De-Mythifying Therapeutic Boundaries
From Fear & Ignorance To Clinical Integrity & Effective Boundaries

By Ofer Zur, Ph.D.

We have been repeatedly told in graduate school and CE ethics and risk management seminars never to touch beyond a handshake, avoid gifts, do not engage in bartering or leave the office with a client and, of course, avoid dual relationships like the plague. In our hearts most of us therapists know that a hug and supportive touch can often connect and heal more than words, and a gift may also speaks louder than words. We also know that a home visit can give us more clinical data than clients report to us. Those who live in small communities know that dual relationships are a normal part of the rich interwoven fabric of small communities, such as church, synagogue, college campus, rural or small town, gay and lesbian, ethnic minority communities, etc..

Regardless of what risk management or ethical experts tell us, there are NO ethical guidelines or state laws that prohibit non-sexual, clinically appropriate touch, appropriate gift exchange, clinically driven self-disclosure or non-exploitative dual relationships.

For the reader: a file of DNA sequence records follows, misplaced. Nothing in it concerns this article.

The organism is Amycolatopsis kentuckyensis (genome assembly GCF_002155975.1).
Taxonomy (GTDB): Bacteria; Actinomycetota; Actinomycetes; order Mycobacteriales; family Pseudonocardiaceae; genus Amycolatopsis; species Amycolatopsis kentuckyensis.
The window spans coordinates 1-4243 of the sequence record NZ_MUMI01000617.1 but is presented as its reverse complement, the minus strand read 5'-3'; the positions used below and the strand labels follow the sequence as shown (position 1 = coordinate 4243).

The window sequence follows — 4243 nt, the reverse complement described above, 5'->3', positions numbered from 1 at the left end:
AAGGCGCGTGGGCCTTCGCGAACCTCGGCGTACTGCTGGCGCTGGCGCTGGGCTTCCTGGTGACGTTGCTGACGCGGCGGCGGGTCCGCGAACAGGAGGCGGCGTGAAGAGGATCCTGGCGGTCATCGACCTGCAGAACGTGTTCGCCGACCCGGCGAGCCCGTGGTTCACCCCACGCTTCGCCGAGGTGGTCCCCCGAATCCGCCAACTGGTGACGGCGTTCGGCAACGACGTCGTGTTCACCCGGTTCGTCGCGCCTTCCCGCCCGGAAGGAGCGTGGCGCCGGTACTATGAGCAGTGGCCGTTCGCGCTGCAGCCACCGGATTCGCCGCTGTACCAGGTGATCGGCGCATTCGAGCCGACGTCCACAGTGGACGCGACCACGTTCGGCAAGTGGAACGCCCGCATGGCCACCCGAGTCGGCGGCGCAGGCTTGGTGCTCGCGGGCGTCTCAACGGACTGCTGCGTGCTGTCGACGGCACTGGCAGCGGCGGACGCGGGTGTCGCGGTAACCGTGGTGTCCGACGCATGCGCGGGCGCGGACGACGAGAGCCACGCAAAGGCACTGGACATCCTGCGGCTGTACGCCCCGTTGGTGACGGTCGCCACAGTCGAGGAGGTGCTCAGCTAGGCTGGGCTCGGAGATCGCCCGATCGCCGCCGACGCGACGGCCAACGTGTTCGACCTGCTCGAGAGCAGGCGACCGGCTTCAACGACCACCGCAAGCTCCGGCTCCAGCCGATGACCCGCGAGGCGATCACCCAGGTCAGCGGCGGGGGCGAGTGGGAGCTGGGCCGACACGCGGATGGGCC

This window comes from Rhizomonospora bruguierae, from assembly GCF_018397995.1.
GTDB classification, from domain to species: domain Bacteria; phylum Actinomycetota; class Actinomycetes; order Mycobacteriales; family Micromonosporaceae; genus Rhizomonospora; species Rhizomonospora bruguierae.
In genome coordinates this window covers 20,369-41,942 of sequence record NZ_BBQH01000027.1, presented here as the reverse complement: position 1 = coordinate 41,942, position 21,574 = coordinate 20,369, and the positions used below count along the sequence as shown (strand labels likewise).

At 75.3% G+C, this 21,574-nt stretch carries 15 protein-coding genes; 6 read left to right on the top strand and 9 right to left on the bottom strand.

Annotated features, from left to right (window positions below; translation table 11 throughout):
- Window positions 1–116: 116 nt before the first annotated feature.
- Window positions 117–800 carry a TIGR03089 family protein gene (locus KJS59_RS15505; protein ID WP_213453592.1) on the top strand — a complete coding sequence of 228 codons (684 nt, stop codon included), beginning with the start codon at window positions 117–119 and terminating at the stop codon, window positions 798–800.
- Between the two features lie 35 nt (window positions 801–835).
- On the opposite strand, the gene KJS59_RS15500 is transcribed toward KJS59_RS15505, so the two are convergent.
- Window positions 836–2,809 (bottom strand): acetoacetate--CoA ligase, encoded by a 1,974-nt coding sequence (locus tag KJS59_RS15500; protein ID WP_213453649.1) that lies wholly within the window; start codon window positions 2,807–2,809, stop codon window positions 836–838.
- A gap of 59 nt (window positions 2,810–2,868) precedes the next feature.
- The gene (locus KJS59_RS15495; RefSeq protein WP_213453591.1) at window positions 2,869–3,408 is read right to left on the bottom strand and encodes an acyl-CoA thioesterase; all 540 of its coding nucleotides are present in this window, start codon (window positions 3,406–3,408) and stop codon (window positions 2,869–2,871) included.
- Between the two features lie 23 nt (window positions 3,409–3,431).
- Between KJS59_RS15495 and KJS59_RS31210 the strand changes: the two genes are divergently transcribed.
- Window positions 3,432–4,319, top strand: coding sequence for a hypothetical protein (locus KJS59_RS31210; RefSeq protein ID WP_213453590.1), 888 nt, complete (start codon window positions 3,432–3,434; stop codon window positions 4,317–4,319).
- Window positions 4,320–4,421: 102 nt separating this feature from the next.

Therapeutic Boundaries — Recap:
    • Boundaries in psychotherapy refer to issues of self-disclosure, physical touch, gifts, bartering, activities outside the office (home or hospital visits, attending clients’ weddings or school plays, lunch with anorectic client, adventure therapy, etc.), incidental encounters, social and other non-therapeutic contacts and various forms of dual relationships.
    • Boundary crossings and boundary violations generally refer to any deviation from traditional, strict, ‘only in the office,’ emotionally distant forms of therapy. Basically, they may all be seen as a departure from the traditional psychoanalytic or risk management approaches.
    • Boundary violations in therapy are different from boundary crossings. While boundary violations by therapists are harmful to their patients, boundary crossings can be clinically very helpful.
    • Harmful boundary violations typically occur when therapists and patients are engaged in exploitative dual relationships, such as sexual contact with clients or exploitative business relationships.
    • Helpful Boundary crossings can be an integral part of well-formulated treatment plans or evidence-based treatment plans. Examples are, giving a supportive hug to a grieving client, accepting a small termination gift, flying in an airplane with a patient who suffers from a fear of flying, bartering with a cash-poor farmer, lending a book or CD to a client, making a home visit to a bed-ridden patient, attending a wedding, confirmation or Bar Mitzvah, going to see a client performing in a show, going for a walk with a depressed patient or accompanying a patient to a dreaded but important doctor’s appointment.
    • Ethics codes of all major psychotherapy professional associations (e.g., APA, NASW, ACA, CAMFT, NBCC) do NOT prohibit boundary crossings, only boundary violations.